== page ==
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Error Propagation Help!

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Help T^T I'm suffering so much

I'm doing a DCP and CE report on the UV-Vis spectroscopic determination of extinction coefficient

of potassium dichromate and the concentration of an unknown sample.

I used 500um standard stock solution of potassium dichromate and diluted to make 50,100,150.....to 300 through serial dilution (so that I can draw the calibration curve). I used a pipette with +/-0.05cm3 and a volumetric flask with +/-0.03cm3 for the dilution, and I'm having trouble with my error analysis. Because I did serial dilution, I have to add +/- 0.08cm3 to every further dilution right? So I'm cool with this I think, I converted the uncertainties into percentage uncertainty.

Ok, but when I use the concentration values and the absorption values to find out the extinction coefficient, what happens to my percentage uncertainty for the concentration? I thought i'll just carry it over to the extinction coefficient values.

Assuming that this is right, then I have to average the extinction coefficient values to arrive to one single value. THIS IS WHERE I'M STUCK. What happens to my uncertainties with the extinction coefficient values? Do I just ditch them and do the highest extinction coefficient value minus lowest and divide by half? How do I do this?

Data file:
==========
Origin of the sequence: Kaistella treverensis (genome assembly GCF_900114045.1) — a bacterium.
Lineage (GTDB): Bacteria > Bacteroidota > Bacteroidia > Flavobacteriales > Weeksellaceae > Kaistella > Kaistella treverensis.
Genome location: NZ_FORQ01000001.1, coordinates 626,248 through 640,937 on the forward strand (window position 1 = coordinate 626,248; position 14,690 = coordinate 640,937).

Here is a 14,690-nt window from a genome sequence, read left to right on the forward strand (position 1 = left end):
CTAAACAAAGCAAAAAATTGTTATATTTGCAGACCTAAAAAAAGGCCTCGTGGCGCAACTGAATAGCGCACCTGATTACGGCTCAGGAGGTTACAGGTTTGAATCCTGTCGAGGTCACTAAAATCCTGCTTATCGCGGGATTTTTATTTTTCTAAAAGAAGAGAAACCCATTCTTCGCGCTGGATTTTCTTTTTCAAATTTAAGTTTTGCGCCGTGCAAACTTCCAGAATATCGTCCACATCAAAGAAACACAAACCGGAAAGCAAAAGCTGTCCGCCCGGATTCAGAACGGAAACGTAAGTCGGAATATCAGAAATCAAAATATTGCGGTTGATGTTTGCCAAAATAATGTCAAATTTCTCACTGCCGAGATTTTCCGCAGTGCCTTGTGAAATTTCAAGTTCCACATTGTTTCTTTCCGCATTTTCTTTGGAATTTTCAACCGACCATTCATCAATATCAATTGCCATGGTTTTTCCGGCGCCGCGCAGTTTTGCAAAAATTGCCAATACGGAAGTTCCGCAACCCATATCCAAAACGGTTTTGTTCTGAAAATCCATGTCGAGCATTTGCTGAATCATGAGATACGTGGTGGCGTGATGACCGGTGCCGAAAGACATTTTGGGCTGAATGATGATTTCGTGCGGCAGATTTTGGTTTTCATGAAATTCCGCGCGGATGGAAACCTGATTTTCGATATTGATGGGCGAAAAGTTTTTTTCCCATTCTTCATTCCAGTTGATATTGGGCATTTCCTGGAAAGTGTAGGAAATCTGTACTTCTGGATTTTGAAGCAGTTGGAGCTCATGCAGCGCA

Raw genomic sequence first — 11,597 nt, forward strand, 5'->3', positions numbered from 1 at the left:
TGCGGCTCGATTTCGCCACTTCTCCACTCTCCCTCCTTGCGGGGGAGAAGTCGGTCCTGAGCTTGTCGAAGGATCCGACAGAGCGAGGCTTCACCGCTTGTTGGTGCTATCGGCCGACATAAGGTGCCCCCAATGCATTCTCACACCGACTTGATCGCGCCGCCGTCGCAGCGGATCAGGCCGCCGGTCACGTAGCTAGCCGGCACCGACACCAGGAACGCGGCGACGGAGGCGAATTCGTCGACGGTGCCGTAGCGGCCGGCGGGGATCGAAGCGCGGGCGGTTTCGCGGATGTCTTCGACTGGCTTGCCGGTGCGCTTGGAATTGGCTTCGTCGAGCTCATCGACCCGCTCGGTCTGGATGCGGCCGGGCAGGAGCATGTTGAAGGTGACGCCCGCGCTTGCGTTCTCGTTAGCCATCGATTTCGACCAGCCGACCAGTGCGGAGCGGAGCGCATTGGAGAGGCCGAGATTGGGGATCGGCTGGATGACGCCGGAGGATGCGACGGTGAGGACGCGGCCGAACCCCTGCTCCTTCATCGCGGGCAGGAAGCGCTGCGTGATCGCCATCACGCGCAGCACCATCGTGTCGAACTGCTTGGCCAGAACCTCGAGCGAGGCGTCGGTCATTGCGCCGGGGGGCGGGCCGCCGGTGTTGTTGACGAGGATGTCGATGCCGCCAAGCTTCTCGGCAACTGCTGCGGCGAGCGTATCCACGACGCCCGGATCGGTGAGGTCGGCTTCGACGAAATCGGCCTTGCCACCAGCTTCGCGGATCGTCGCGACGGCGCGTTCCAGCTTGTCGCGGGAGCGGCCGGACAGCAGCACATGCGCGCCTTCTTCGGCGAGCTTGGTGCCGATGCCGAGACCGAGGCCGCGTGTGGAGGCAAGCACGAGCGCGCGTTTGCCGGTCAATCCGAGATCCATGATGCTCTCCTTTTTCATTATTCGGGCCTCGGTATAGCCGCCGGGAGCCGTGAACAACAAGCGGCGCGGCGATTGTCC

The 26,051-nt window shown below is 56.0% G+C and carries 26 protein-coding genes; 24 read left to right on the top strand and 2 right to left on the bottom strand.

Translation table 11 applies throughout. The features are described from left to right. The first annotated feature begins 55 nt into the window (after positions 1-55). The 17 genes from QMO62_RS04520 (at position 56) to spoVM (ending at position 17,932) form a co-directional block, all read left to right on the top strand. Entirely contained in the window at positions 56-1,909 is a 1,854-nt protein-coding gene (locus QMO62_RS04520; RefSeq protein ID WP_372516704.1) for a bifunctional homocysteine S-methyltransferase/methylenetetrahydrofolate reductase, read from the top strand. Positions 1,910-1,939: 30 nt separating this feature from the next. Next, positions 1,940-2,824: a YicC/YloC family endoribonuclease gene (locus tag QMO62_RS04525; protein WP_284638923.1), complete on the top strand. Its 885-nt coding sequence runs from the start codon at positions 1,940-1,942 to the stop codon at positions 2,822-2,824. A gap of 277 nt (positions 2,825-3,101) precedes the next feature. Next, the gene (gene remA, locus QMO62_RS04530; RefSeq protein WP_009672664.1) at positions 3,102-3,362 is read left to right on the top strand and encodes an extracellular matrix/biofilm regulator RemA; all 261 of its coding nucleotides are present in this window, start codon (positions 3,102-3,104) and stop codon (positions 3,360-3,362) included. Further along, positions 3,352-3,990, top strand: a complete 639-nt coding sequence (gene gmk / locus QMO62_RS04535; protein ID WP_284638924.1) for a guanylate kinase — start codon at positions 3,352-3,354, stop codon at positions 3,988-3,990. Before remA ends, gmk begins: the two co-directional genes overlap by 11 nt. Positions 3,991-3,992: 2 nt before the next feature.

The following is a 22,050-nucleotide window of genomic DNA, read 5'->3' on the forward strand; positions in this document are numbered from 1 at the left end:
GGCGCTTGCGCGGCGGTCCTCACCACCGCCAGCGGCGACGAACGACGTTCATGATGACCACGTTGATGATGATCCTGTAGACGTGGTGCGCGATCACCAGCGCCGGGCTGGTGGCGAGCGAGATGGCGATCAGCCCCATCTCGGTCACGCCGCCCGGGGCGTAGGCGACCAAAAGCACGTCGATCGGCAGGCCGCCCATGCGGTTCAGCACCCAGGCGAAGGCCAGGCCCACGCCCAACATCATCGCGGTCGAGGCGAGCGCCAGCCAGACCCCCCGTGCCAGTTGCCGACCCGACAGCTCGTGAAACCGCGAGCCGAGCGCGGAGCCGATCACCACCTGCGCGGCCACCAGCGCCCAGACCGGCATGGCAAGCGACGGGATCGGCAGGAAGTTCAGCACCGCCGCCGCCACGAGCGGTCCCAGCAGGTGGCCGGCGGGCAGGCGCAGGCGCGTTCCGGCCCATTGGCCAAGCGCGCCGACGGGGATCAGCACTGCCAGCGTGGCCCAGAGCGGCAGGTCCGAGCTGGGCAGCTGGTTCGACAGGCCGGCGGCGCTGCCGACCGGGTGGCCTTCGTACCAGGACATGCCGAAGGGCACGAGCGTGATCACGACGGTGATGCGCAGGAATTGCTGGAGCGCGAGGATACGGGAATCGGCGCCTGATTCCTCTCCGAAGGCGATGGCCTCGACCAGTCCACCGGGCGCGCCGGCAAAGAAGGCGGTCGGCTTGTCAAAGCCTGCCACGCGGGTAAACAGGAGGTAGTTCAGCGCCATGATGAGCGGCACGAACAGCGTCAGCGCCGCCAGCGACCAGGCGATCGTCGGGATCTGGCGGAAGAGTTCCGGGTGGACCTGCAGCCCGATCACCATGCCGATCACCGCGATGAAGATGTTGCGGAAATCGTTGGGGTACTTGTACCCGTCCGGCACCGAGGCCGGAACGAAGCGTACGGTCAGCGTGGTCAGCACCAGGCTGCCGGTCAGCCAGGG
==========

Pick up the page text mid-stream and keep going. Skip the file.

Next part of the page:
So say this is my extinction coefficient values with the percentage uncertainty carried from the uncertainty in the concentration







and say that the average is 0.00150

what happens to the uncertainty? T^T

and also, when I give the percentage uncertainty, how many decimal places would I give to?

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My bet would be you average the % errors as well. In your working it doesn't really matter how many decimal places or significant figuers you give your answers, just make it reasonable and consistent. It is your final answer that matters. A rule of thumb is that if the % error is 2% or higher it should be rounded to 1 significant figure, if it is less than 2% it should be rounded to 2 sig fig. Remember that your answer should also be rounded according to the error eg. (125 +/- 5.12% will become 130 +/- 5%)

Some additional information on erros can be found here:

Edit: Actually, having looked into this further, I found this:


Go down to "Finally, the statistical way of looking at uncertainty", it's probably the 'right' way of calculating the average error but I would seek your teacher's advice first.

Edited by Keel

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